Other topics this week include Growth and Rupture Risk of Small Unruptured Intracranial Aneurysms in Annals of Internal Medicine, Moderate alcohol consumption as risk factor for adverse brain outcomes and cognitive decline in the BMJ, and Completion Lymph-Node Dissection in Melanoma in NEJM. Until next week,y'all live well.

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iStock-538904110Keeps the cardiologist away. That's what Rick quips on PodMed this week as we discuss a study in the BMJ on the benefits of consuming chocolate with regard to prevention of atrial fibrillation. How intriguing! This study relied on information from the Danish Diet, Cancer and Health Study, using data from over 55,000 Danish men and women, ages 50-64 years at baseline. These folks have been followed for a median of 13 and a half years, and have had a bunch of data gathered about them at the inception of the study and at follow up.  Food questionnaires were administered and validated against two 7-day weighed diet records, a fact I find most impressive since many criticisms of these types of studies center on recall bias as a primary fault.

During the follow up period, over 3300 cases of atrial fibrillation were identified. This is possible of course because of the Danish registry of citizens, which provides each of them with a unique number by which their interactions with the healthcare system can be tracked. When considered in relation to each other, the study found that those who consumed more chocolate had a reduced incidence of atrial fibrillation. And since atrial fibrillation is common, and associated with a higher risk of stroke, heart failure, cognitive decline and dementia, and mortality, perhaps this in one way to help avoid the condition. Rick says that while the prospective study of the impact of cocoa on cardiovascular outcomes is completed (currently underway) he's just going to keep eating chocolate and recommends that others do the same.  Dark chocolate of course, as is eaten by most Danes.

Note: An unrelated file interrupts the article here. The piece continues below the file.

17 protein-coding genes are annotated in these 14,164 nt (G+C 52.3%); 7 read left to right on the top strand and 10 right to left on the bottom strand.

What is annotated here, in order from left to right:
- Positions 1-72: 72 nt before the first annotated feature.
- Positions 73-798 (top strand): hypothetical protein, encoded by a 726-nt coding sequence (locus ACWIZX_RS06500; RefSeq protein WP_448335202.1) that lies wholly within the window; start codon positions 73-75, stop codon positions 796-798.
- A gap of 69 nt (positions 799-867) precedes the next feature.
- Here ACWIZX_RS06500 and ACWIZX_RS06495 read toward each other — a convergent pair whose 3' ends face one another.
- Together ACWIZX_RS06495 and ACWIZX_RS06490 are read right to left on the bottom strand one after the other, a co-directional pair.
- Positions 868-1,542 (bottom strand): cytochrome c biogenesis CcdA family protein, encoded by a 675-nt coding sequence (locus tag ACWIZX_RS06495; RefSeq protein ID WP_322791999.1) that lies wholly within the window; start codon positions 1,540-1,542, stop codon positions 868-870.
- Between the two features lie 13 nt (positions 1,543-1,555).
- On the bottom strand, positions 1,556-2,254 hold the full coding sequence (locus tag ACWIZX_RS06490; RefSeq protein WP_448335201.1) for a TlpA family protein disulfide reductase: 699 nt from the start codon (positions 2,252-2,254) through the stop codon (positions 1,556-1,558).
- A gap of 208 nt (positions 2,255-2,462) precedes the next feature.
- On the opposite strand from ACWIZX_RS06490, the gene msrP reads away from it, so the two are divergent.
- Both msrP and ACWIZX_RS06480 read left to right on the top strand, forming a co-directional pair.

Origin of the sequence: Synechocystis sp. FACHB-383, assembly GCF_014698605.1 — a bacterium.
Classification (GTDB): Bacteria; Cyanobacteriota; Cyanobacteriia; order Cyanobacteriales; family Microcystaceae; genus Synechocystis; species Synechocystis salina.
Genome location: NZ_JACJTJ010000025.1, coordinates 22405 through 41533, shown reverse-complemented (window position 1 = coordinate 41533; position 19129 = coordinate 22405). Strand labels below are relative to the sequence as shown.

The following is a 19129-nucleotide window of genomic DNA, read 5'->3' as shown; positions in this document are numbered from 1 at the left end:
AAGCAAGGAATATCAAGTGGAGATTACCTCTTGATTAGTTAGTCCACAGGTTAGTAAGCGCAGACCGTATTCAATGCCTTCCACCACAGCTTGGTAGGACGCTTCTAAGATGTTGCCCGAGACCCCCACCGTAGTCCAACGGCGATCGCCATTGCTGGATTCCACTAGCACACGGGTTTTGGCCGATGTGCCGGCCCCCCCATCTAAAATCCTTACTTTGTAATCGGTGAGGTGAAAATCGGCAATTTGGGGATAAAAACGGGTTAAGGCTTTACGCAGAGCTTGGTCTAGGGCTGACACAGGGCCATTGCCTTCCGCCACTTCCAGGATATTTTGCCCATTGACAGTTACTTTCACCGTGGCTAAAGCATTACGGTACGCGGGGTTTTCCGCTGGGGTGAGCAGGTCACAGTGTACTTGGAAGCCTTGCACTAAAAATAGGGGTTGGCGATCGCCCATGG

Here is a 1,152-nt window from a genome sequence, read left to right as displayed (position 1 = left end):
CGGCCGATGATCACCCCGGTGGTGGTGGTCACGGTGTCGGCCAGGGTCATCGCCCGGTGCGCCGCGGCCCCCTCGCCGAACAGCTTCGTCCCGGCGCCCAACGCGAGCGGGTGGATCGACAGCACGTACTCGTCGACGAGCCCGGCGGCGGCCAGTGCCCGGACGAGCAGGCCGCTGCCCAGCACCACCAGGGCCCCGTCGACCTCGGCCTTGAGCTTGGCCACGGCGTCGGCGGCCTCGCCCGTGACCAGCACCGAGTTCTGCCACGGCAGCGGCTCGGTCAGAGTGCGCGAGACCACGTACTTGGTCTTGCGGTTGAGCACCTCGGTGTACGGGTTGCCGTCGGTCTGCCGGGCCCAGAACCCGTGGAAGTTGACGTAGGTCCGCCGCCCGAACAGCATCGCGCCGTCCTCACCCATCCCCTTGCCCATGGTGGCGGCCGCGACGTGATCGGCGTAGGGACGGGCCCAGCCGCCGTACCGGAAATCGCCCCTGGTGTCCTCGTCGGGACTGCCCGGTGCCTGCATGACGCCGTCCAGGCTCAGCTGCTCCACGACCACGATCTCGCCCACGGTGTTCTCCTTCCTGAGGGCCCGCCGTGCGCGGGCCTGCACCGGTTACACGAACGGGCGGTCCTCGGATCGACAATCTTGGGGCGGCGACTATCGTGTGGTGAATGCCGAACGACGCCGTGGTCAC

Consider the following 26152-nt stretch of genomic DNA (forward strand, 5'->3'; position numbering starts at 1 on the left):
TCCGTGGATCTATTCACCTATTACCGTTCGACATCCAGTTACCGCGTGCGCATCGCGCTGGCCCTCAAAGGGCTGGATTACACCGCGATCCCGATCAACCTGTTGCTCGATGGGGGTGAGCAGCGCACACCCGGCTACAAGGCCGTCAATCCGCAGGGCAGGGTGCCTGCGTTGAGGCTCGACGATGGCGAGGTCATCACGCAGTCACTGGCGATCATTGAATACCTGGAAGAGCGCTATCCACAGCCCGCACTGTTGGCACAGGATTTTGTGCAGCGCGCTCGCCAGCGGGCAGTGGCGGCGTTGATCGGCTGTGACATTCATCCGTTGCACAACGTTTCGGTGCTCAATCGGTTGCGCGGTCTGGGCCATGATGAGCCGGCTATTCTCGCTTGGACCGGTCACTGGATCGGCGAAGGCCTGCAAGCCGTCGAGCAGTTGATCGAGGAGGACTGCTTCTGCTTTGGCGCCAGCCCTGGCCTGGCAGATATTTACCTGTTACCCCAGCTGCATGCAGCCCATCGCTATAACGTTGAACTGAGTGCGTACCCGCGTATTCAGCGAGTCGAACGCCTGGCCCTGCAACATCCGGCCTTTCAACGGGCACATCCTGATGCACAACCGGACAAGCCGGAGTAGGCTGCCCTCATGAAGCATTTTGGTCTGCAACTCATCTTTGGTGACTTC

Other topics this week include Dietary intake of fibre and risk of knee osteoarthritis in two US prospective cohorts and Pharmaceutical-grade chondroitin sulfate is as effective as celecoxib and superior to placebo in symptomatic knee osteoarthritis: the ChONdroitin versus CElecoxib versus Placebo Trial (CONCEPT), both in the BMJ's Annals of Rheumatic Diseases, and in NEJM: Trial of Cannabidiol for Drug-Resistant Seizures in the Dravet Syndrome. Until next week, y'all live well.

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iStock-611776510Does your doctor's age affect whether you will die within 30 days of admission to a hospital? According to a study in the BMJ Rick and I discuss on PodMed this week, the answer is yes, if you're 65 or older. The numbers in this study are huge: over 730,000 Medicare admissions managed by almost 19,000 hospitalists across the country, which represented a 20% sample of such admissions between 2011 and 2014. The basic question was what was the 30-day mortality associated with the age of the physician? Besides hospitalists, the analysis also included data from general internists.

The study found that for physicians younger than 40, the 30 day mortality was 10.8%. For those 40-49, it was 11.1%, 11.3% for the 50-59 age range, and finally, for those 60 years of age or greater, was 12.1%. Older physicians also had slightly higher costs of care, and most interestingly, the difference disappeared when volume was factored in, with those seeing larger numbers of patients having the same rates.

Well. Rick speculates that perhaps there are cultural differences among older physicians, citing his own experience in practice as very much a solo flyer, perhaps without the benefit of team assessments and other support that might influence these figures, such as not accessing the evidence base when making decisions, and suggests strategies for assessing these possibilities. Another physician I know, also in the 60+ cohort, suggests that older physicians, by way of experience, may simply step out of the way when faced with a patient whose outcome looks as if no intervention would be beneficial, while younger physicians may be operating with the adage that 'when there's life there's hope.' Clearly, such a bias could also be assessed in further studies.

Other topics this week include another from the BMJ: Online abortion service is safe and effective way to end pregnancy, finds study, and two from Annals of Internal Medicine: Prevalence of Elevated Cardiovascular Risks in Young AdultsA Cross-sectional Analysis of National Health and Nutrition Examination Surveys, and Missed Opportunities for MMR Vaccination Among Departing U.S. Adult Travelers Receiving Pretravel Health Consultation. Until next week, y'all live well.